Construction projects are among the highest producers of non-biodegradable waste on the planet. Construction companies, architects engineers and buyers all have the power to lessen the impact. But how do we combat the negative environmental impact when we’ve got things to do?
California passed a bill banning sit-down restaurants from serving plastic straw last year to move toward this end. Many cities and corporations globally have already chosen this move independently in the past few years, resulting in reduced plastic straw waste as well as sales in paper straws to surge. Awesome. Plastic straws are only the 11th most found ocean trash, after plastic bottles and bags and cigarettes, to name a few contributing daily items (GetGreenNow.org). It’s great to have some legislative action in support of restoring our global environment, and yet we find there are still giant ecological, human and animal health violations being missed.
If you’ve got a construction or tenant improvement project to do and you make it a point to use paper straws, read on about easy things you can do and request from your team to build out your space with less negative environmental impact (and without blowing the budget).
Architecture, Design and Engineering
Architects, designers and engineers play the most important role in specifying sustainable building products for the purchase of new building materials in construction and tenant improvement projects, like sustainably harvested lumber, high efficiency (HE) lighting and other electronics, skylights, and 0 VOC (volatile organic compounds are unstable chemicals that let off harmful gasses, which is why the government now regulates them).
The architect, designer, and/or engineer working with you in your project can also find ways to integrate existing building elements and finishes to reduce unnecessary demolition and waste, as well as integrate design features that reduce the unnecessary use of electricity like well-insulated buildings and use of natural light.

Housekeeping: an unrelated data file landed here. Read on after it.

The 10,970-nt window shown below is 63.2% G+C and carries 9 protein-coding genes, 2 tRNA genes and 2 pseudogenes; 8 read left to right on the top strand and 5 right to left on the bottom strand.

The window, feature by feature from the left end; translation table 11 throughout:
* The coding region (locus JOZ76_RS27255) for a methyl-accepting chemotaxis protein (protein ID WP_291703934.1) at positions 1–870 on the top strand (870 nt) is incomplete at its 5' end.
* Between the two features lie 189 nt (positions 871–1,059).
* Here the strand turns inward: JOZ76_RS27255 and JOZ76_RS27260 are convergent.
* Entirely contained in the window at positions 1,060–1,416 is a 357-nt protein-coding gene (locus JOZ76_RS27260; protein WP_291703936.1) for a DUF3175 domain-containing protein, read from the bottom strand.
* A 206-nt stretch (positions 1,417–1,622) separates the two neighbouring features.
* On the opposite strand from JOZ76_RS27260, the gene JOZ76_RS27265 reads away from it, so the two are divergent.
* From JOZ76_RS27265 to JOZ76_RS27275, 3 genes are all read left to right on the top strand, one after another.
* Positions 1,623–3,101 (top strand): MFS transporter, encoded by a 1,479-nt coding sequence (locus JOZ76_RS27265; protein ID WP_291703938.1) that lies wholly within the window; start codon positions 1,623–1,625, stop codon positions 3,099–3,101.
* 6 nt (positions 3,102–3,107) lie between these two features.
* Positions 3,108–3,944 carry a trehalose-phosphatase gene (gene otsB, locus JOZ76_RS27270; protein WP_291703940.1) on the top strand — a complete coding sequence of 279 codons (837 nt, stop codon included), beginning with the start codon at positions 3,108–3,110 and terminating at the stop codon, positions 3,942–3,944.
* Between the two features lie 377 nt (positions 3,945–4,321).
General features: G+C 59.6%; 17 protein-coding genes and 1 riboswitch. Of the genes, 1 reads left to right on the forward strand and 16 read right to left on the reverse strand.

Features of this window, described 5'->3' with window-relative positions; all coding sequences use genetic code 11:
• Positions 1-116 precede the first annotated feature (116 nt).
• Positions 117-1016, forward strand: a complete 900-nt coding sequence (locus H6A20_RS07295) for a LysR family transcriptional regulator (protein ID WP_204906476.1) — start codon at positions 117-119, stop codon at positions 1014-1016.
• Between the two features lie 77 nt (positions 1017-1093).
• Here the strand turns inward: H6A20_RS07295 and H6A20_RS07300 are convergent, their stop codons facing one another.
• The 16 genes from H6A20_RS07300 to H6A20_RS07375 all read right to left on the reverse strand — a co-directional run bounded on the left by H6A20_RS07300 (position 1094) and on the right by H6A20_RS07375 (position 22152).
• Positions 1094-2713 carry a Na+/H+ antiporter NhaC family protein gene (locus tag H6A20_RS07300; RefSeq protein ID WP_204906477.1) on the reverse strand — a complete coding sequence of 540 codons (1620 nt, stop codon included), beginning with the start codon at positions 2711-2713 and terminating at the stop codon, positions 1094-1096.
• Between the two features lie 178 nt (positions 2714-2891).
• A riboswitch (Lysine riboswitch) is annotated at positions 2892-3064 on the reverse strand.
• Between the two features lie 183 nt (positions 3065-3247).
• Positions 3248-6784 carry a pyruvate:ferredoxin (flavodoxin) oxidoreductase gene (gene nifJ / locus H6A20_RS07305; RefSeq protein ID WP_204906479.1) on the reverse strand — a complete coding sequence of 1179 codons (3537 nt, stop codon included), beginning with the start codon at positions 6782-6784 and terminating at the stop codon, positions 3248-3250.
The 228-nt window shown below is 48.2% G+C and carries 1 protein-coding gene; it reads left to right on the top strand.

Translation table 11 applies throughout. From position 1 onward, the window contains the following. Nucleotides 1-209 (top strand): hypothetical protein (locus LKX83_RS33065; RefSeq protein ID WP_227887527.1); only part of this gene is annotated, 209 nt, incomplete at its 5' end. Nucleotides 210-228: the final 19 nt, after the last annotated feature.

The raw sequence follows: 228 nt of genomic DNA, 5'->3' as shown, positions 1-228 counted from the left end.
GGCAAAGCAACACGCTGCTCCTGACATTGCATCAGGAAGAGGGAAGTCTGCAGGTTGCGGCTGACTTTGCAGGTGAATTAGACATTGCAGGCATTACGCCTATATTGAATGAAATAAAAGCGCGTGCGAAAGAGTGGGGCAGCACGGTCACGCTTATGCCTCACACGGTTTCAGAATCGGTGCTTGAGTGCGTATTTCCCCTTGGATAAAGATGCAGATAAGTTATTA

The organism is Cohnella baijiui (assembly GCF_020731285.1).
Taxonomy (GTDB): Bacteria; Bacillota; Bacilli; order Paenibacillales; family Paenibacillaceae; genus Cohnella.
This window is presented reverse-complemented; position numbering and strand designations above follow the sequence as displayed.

Demolition & Deconstruction
During the demolition and deconstruction phase of your project, contractors have ample opportunity to contribute to the reduction of your project’s footprint. Removing fixtures and equipment that you won’t have use for, but that still have useful life, and selling or even donating them to an organization that can make use of them for a good cause, are all superior solutions to dumping in a landfill.
With proper management, Craigslist Free ads will also provide a good home for items that would otherwise be thrown out on short notice (just keep in mind basic safety precautions surrounding inviting laypeople onto your job site for these transactions). Contractors can also separate demolition materials at the source for you to allow greater potential for reuse and a higher instance of recycling.
It’s important that your contractor team is using best management practices in handling waste that is bound to be produced at any construction site, including airborne pollutants as well as drainage and runoff from job sites. A construction project typically uses a high level of both water and electricity, and inside both of those, something as simple as thoughtful use can have a large positive effect on your conservation of power, water, and money.
Role of the Owner
So you’re having a space built (or built out), what can you do to be as green as possible? You will need to work through the opportunities for a greener construction process with your design and construction teams, cost out your options, and invest in them.
It costs more to do the right thing, just like it costs more to eat healthier, organic or locally-sourced food. Many more sustainable building options won’t add a premium to your final tab, and some of the options with the greatest impact will. You will need to ask yourself honestly if you are willing to budget 5-10% more on a portion of your project in order to act sustainably. Ask your d-b team/contractor how you can make a more positive impact today.